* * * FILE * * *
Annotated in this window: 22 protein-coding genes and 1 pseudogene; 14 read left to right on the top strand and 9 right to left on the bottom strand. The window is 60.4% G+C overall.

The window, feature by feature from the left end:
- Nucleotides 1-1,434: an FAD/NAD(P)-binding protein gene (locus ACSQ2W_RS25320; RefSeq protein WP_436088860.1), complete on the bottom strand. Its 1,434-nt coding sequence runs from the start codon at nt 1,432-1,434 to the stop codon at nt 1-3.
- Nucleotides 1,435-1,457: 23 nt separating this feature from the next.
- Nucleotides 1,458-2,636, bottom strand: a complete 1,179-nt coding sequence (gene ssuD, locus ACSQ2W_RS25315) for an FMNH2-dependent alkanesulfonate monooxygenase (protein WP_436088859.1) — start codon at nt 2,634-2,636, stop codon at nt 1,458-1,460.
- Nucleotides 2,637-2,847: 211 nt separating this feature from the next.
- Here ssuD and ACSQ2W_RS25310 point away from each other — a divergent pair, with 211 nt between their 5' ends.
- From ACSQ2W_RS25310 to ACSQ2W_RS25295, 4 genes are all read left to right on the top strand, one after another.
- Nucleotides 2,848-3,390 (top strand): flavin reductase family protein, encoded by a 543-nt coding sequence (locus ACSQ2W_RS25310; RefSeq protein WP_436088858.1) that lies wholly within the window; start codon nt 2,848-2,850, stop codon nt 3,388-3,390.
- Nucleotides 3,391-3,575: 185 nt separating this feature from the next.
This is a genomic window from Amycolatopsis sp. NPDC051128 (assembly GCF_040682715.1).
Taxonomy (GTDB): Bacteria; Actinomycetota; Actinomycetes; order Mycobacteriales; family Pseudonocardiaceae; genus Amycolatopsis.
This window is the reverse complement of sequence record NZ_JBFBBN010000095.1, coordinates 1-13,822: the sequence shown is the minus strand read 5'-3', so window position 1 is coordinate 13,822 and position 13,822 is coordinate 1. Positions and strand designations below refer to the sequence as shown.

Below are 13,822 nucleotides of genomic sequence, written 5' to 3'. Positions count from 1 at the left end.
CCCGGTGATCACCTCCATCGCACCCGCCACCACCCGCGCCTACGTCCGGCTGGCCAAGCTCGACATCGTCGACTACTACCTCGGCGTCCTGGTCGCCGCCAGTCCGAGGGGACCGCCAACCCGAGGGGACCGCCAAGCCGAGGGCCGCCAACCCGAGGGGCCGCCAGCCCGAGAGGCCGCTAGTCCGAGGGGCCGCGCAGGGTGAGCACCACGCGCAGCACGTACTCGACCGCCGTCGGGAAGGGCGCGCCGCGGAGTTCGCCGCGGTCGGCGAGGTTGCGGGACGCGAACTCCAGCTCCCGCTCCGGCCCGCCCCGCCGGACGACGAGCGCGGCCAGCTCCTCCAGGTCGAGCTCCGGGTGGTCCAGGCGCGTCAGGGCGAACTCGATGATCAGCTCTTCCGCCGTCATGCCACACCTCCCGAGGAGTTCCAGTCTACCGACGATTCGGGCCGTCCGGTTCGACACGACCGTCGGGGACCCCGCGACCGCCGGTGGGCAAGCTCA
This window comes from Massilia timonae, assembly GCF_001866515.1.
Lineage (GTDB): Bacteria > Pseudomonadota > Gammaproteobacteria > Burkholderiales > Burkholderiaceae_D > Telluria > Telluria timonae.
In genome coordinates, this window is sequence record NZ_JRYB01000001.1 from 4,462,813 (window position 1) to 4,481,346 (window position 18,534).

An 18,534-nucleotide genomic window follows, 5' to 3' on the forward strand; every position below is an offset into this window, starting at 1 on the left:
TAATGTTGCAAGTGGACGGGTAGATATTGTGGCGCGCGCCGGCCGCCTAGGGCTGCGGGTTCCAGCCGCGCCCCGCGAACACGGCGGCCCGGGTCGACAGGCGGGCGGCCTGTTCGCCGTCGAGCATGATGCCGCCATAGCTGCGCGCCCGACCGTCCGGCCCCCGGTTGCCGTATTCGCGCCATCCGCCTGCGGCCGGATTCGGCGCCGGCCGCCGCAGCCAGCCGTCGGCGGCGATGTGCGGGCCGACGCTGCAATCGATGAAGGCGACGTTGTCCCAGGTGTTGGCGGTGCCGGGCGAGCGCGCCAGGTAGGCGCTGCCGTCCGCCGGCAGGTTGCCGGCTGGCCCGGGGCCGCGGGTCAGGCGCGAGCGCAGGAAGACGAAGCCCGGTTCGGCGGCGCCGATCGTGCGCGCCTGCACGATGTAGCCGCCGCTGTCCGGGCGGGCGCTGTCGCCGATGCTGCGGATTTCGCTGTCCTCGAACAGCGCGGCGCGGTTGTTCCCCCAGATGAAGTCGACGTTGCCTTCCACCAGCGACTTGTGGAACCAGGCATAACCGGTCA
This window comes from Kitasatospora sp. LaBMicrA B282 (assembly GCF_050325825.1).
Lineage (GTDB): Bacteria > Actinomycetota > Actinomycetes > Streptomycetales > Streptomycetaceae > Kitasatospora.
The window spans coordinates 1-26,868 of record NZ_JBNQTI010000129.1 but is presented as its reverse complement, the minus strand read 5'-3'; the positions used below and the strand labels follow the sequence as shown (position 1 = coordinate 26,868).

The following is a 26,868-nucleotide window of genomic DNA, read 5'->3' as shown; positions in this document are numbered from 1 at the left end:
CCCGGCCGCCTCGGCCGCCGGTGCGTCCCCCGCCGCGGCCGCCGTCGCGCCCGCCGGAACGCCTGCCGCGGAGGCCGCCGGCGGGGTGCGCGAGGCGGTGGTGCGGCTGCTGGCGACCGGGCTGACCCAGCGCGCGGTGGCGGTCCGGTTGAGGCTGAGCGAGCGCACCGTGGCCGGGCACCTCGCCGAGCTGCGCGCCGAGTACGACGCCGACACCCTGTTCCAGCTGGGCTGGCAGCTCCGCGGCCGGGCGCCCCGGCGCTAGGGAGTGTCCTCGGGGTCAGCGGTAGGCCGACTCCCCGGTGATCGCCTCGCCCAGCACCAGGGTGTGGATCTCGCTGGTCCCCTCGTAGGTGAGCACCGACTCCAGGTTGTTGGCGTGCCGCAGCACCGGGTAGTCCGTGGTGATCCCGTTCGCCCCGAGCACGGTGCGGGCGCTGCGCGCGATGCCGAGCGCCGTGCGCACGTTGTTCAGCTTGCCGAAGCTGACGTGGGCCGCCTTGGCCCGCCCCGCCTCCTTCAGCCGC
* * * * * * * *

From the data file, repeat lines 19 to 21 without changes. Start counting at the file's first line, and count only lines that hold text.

An 18,534-nucleotide genomic window follows, 5' to 3' on the forward strand; every position below is an offset into this window, starting at 1 on the left:
TAATGTTGCAAGTGGACGGGTAGATATTGTGGCGCGCGCCGGCCGCCTAGGGCTGCGGGTTCCAGCCGCGCCCCGCGAACACGGCGGCCCGGGTCGACAGGCGGGCGGCCTGTTCGCCGTCGAGCATGATGCCGCCATAGCTGCGCGCCCGACCGTCCGGCCCCCGGTTGCCGTATTCGCGCCATCCGCCTGCGGCCGGATTCGGCGCCGGCCGCCGCAGCCAGCCGTCGGCGGCGATGTGCGGGCCGACGCTGCAATCGATGAAGGCGACGTTGTCCCAGGTGTTGGCGGTGCCGGGCGAGCGCGCCAGGTAGGCGCTGCCGTCCGCCGGCAGGTTGCCGGCTGGCCCGGGGCCGCGGGTCAGGCGCGAGCGCAGGAAGACGAAGCCCGGTTCGGCGGCGCCGATCGTGCGCGCCTGCACGATGTAGCCGCCGCTGTCCGGGCGGGCGCTGTCGCCGATGCTGCGGATTTCGCTGTCCTCGAACAGCGCGGCGCGGTTGTTCCCCCAGATGAAGTCGACGTTGCCTTCCACCAGCGACTTGTGGAACCAGGCATAACCGGTCA
This window comes from Kitasatospora sp. LaBMicrA B282 (assembly GCF_050325825.1).